Slint - Spiderland (1991, Touch & Go)
Slint’s classic 1991 album Spiderland is frequently cited as being one of the first “post-rock” albums. Without a doubt, its quiet-loud dynamics, unorthodox time signatures, complex instrumentation, and straying from traditional verse-chorus-verse song structures has certainly proved highly influential in the work of many of the crescendo-laden and largely purely instrumental bands that are described with that term these days.
However, unlike Mono and Explosions in the Sky and many of these other bands following in Slint’s footsteps – who tend to use the now-common tropes of ‘post-rock’ to produce lengthy, emotionally overblown, cinematic instrumentals – Slint, on Spiderland, can be heard using such techniques primarily to unsettle the listener. Take a track like ‘For Dinner...’, for example, in which guitars, bass and drums frequently swell gradually from a state of near inaudibility to an intense loudness in a way that suggests the approach of creeping footsteps or an unexpected (and presumably unwanted) knock at the door; or a track like the now-legendary ‘Good Morning, Captain’, which builds up through creeping ‘spidery’ guitar lines and hushed, reedy spoken word vocals to end in a squall of thrashing guitars, crashing drums, and aggressively angst-ridden screams of “I miss you”.
In fact, we could say that almost everything about this album is designed to unsettle the listener... Brian McMahon’s mumbling / shouting of vague lyrics that allude to fortune tellers, depression, and Rime of the Ancient Mariner; the mystery behind the album’s recording, and the oft-repeated rumour that all the members of Slint were temporarily institutionalised because of the emotional intensity of the recording sessions; the ominous cover, a strange black-and-white photograph (taken by Will Oldham) of the four members of Slint in a lake staring oddly and grinning at the camera.
It’s a shame that Slint never released another LP again under that name, and that their previous album Tweez – despite being a decent post-hardcore / noise-rock curio in its own right – pales somewhat in comparison to Spiderland. But this album, nevertheless, stands to this day as a brilliantly dark and thrillingly ambitious masterpiece from a band that has influenced countless followers, but has never been really replicated or matched since.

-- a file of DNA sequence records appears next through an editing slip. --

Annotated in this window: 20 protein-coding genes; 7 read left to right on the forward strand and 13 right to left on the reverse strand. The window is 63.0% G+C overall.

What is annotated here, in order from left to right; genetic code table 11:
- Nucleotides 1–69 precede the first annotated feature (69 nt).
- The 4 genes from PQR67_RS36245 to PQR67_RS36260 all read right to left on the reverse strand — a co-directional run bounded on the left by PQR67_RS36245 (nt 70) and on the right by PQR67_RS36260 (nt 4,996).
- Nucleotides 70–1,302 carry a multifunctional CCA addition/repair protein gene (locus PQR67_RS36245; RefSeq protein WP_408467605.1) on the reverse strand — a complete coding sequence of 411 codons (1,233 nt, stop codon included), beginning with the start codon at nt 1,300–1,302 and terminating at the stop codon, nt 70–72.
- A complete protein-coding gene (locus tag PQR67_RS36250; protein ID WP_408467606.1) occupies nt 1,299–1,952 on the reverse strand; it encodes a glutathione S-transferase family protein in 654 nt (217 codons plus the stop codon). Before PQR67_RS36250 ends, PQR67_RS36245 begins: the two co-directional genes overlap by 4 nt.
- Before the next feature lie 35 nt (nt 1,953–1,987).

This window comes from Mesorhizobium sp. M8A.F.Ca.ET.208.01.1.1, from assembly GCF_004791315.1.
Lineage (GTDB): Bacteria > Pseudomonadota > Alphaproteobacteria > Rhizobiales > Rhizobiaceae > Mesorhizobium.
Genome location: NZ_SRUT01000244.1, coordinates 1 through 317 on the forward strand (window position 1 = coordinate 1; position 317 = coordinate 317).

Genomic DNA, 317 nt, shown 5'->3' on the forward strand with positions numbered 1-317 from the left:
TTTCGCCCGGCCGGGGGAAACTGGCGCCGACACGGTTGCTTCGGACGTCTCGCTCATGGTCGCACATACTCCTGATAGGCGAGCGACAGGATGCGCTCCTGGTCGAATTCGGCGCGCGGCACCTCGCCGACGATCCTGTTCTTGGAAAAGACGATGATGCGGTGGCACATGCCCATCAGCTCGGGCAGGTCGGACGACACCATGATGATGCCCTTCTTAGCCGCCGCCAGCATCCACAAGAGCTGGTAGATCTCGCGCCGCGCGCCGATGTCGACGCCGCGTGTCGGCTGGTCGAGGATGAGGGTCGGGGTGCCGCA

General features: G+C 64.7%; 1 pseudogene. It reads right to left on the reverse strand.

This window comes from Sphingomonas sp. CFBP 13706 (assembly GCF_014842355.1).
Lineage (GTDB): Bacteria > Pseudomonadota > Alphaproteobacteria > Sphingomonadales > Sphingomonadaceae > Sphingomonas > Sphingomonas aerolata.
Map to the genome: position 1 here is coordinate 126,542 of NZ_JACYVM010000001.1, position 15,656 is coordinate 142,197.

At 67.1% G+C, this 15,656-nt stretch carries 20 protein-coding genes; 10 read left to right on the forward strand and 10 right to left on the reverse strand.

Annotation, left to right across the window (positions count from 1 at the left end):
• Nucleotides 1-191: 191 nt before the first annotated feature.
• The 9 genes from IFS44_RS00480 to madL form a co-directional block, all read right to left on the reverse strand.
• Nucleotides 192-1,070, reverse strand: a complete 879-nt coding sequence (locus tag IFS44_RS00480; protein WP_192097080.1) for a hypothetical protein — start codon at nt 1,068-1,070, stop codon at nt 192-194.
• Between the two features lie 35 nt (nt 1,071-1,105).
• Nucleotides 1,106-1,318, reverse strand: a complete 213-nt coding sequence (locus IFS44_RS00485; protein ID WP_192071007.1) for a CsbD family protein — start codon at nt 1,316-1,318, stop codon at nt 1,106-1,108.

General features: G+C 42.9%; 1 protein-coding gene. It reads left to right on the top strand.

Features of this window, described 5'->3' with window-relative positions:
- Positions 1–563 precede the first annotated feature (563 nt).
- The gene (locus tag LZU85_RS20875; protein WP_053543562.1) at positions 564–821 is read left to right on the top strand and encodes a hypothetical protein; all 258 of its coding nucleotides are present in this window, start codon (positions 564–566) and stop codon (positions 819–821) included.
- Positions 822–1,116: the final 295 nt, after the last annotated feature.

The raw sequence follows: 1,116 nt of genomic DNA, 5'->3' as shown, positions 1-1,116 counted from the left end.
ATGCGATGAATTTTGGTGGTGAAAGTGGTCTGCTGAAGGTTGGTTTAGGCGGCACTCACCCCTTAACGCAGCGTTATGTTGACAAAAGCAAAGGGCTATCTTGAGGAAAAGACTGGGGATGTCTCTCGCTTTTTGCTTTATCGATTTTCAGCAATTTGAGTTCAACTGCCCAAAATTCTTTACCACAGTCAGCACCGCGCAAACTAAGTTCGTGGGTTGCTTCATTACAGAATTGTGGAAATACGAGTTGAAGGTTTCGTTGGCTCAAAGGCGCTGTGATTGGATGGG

(courtesy of YouTube user, TheVoiceAndTheSnake)
A couple of other related recommendations...
PJ Harvey - The Wind
(courtesy of PJHarveyVevo)
Somewhere on the sleeve of Spiderland is an advertisement with regards to 'interested female vocalists'. Another oft-repeated rumour about this album states that PJ Harvey responded to this advert.
As is known, nothing came of this -- but The Wind - from Harvey's album Is This Desire? - is one of many great PJ Harvey songs that certainly bears the influence of Slint: as can be heard in the track's whispered vocals and the minimalistic, moody guitar work, albeit with the addition of some more accessible elements of trip-hop.
The For Carnation - Emp. Man's Blues
(courtesy of YouTube user caudlerock)
This track - Emp. Man's Blues - is by Brian McMahon's post-Slint project, The For Carnation. It's noticeably more subdued than much of Slint's work, as the influence of the Louisville, Kentucky post-hardcore / math rock scene is eschewed in favour of more overt influences from jazz, blues, and ambient music.
Nevertheless, McMahon's hushed mumbling vocal style remains and, as the arrangement becomes gradually richer with the introduction of more guitars and strings, it's clear to see that McMahon's carried on from his Slint days the talent for crafting an evocative and sombre atmosphere through the intelligent use of dynamics and space.